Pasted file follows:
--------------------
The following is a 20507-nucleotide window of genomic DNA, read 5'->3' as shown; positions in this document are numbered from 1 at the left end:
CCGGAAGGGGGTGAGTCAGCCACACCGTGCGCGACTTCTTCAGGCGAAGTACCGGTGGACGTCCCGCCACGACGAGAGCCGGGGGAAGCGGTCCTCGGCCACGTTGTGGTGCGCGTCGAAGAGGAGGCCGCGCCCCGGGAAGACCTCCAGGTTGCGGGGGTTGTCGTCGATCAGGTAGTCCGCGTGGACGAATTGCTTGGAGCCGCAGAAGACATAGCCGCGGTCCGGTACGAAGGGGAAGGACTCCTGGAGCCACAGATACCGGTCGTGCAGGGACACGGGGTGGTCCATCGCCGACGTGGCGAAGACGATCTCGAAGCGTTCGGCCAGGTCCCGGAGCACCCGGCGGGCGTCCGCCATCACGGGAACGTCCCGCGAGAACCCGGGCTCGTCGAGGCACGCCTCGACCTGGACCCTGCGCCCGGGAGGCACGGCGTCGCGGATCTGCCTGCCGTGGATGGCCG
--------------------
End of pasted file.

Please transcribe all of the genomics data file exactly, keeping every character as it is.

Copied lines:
The following is a 20507-nucleotide window of genomic DNA, read 5'->3' as shown; positions in this document are numbered from 1 at the left end:
CCGGAAGGGGGTGAGTCAGCCACACCGTGCGCGACTTCTTCAGGCGAAGTACCGGTGGACGTCCCGCCACGACGAGAGCCGGGGGAAGCGGTCCTCGGCCACGTTGTGGTGCGCGTCGAAGAGGAGGCCGCGCCCCGGGAAGACCTCCAGGTTGCGGGGGTTGTCGTCGATCAGGTAGTCCGCGTGGACGAATTGCTTGGAGCCGCAGAAGACATAGCCGCGGTCCGGTACGAAGGGGAAGGACTCCTGGAGCCACAGATACCGGTCGTGCAGGGACACGGGGTGGTCCATCGCCGACGTGGCGAAGACGATCTCGAAGCGTTCGGCCAGGTCCCGGAGCACCCGGCGGGCGTCCGCCATCACGGGAACGTCCCGCGAGAACCCGGGCTCGTCGAGGCACGCCTCGACCTGGACCCTGCGCCCGGGAGGCACGGCGTCGCGGATCTGCCTGCCGTGGATGGCCG